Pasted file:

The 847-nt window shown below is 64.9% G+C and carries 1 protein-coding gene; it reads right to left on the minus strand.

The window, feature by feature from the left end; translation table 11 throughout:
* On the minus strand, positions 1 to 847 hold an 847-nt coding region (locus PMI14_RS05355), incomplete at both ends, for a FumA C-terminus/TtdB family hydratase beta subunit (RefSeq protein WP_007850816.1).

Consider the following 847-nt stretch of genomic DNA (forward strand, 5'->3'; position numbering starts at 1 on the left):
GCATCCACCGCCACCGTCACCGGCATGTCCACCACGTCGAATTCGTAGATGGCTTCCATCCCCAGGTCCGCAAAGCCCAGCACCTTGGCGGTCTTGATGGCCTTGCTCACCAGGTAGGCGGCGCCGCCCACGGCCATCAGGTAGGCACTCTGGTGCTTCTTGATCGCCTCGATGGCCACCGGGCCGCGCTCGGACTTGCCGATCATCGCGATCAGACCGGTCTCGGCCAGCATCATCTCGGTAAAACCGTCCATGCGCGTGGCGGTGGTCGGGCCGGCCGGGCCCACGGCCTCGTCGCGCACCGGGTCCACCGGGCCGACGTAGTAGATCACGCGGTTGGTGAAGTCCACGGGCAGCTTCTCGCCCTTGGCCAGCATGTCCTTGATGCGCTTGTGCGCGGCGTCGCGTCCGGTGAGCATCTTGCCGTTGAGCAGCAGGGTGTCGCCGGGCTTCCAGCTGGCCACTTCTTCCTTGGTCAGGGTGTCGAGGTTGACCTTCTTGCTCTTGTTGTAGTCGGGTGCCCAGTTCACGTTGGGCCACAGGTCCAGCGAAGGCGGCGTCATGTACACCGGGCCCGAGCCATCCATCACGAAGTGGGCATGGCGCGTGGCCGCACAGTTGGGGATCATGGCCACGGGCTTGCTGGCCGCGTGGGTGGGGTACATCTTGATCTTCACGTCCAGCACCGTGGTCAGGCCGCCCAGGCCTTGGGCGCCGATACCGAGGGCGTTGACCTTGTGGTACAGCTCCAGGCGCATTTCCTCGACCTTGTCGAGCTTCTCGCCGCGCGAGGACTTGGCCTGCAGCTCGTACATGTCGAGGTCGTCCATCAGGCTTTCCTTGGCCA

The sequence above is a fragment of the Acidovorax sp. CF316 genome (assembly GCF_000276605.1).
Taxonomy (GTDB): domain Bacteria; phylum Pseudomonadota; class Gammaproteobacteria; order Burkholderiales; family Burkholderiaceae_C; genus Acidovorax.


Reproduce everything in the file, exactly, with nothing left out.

The 847-nt window shown below is 64.9% G+C and carries 1 protein-coding gene; it reads right to left on the minus strand.

The window, feature by feature from the left end; translation table 11 throughout:
* On the minus strand, positions 1 to 847 hold an 847-nt coding region (locus PMI14_RS05355), incomplete at both ends, for a FumA C-terminus/TtdB family hydratase beta subunit (RefSeq protein WP_007850816.1).

Consider the following 847-nt stretch of genomic DNA (forward strand, 5'->3'; position numbering starts at 1 on the left):
GCATCCACCGCCACCGTCACCGGCATGTCCACCACGTCGAATTCGTAGATGGCTTCCATCCCCAGGTCCGCAAAGCCCAGCACCTTGGCGGTCTTGATGGCCTTGCTCACCAGGTAGGCGGCGCCGCCCACGGCCATCAGGTAGGCACTCTGGTGCTTCTTGATCGCCTCGATGGCCACCGGGCCGCGCTCGGACTTGCCGATCATCGCGATCAGACCGGTCTCGGCCAGCATCATCTCGGTAAAACCGTCCATGCGCGTGGCGGTGGTCGGGCCGGCCGGGCCCACGGCCTCGTCGCGCACCGGGTCCACCGGGCCGACGTAGTAGATCACGCGGTTGGTGAAGTCCACGGGCAGCTTCTCGCCCTTGGCCAGCATGTCCTTGATGCGCTTGTGCGCGGCGTCGCGTCCGGTGAGCATCTTGCCGTTGAGCAGCAGGGTGTCGCCGGGCTTCCAGCTGGCCACTTCTTCCTTGGTCAGGGTGTCGAGGTTGACCTTCTTGCTCTTGTTGTAGTCGGGTGCCCAGTTCACGTTGGGCCACAGGTCCAGCGAAGGCGGCGTCATGTACACCGGGCCCGAGCCATCCATCACGAAGTGGGCATGGCGCGTGGCCGCACAGTTGGGGATCATGGCCACGGGCTTGCTGGCCGCGTGGGTGGGGTACATCTTGATCTTCACGTCCAGCACCGTGGTCAGGCCGCCCAGGCCTTGGGCGCCGATACCGAGGGCGTTGACCTTGTGGTACAGCTCCAGGCGCATTTCCTCGACCTTGTCGAGCTTCTCGCCGCGCGAGGACTTGGCCTGCAGCTCGTACATGTCGAGGTCGTCCATCAGGCTTTCCTTGGCCA

The sequence above is a fragment of the Acidovorax sp. CF316 genome (assembly GCF_000276605.1).
Taxonomy (GTDB): domain Bacteria; phylum Pseudomonadota; class Gammaproteobacteria; order Burkholderiales; family Burkholderiaceae_C; genus Acidovorax.